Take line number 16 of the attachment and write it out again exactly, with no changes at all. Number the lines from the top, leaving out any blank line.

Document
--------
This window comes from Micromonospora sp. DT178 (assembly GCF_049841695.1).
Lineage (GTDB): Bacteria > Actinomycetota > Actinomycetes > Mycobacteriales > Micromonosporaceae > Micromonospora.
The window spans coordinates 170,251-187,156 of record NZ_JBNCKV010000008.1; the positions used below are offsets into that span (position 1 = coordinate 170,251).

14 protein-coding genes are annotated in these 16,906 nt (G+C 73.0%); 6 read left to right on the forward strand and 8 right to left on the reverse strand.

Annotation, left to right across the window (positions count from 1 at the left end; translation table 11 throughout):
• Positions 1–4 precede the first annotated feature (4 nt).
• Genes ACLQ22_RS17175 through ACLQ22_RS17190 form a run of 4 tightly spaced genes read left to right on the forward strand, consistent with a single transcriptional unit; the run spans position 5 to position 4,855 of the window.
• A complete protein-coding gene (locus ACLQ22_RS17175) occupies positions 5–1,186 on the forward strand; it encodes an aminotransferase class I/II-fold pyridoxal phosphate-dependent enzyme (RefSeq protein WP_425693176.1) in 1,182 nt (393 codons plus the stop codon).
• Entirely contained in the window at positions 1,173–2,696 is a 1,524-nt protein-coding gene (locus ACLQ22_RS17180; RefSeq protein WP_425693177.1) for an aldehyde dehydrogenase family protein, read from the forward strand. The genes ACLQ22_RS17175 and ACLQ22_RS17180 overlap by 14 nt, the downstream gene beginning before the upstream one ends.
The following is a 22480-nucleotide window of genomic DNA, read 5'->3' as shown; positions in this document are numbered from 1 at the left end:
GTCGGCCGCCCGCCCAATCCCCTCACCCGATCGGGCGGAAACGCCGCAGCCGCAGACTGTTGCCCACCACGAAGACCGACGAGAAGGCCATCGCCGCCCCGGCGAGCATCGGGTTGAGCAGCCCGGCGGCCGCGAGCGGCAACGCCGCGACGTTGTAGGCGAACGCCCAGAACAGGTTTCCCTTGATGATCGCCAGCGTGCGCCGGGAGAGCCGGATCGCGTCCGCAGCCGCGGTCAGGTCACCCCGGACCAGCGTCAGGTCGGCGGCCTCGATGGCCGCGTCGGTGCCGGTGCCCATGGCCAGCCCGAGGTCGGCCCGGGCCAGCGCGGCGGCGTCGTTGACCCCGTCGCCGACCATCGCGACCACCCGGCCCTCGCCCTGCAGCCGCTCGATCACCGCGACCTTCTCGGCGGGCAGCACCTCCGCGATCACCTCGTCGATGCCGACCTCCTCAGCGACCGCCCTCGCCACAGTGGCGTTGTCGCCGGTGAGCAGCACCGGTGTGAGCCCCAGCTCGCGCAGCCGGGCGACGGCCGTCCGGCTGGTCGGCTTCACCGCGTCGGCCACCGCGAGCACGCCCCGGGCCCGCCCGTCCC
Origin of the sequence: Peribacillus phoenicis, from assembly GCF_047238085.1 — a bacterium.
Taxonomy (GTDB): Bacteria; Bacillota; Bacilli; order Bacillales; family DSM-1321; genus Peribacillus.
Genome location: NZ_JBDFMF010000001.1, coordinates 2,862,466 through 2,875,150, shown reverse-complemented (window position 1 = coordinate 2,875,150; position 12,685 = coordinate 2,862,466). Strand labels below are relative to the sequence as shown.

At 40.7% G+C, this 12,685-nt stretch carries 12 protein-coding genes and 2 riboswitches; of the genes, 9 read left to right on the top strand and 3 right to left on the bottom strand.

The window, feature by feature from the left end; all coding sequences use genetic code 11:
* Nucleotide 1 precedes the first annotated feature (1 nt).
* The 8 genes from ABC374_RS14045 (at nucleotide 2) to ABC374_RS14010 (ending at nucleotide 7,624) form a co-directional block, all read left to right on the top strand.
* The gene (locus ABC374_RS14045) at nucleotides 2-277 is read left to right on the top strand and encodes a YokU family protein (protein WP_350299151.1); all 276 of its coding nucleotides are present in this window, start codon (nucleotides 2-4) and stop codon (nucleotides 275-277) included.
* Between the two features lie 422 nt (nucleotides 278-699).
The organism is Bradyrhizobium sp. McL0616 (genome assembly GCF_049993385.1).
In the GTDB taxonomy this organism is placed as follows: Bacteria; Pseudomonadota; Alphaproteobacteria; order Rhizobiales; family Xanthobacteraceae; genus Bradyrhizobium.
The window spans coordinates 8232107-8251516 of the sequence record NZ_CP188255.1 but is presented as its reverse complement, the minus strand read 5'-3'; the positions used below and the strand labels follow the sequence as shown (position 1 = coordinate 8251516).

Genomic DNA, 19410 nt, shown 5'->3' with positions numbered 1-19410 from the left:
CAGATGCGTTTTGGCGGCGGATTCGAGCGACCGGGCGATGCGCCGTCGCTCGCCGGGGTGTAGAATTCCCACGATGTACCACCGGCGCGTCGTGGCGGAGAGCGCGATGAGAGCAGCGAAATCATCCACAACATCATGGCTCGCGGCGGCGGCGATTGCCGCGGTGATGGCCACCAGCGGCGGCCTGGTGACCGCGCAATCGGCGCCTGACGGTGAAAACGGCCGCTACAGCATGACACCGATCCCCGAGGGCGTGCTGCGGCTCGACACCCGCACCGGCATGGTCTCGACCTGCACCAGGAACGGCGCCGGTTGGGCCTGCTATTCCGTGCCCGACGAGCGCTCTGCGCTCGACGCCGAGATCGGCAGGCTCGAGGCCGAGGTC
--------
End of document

The window, feature by feature from the left end; all coding sequences use genetic code 11: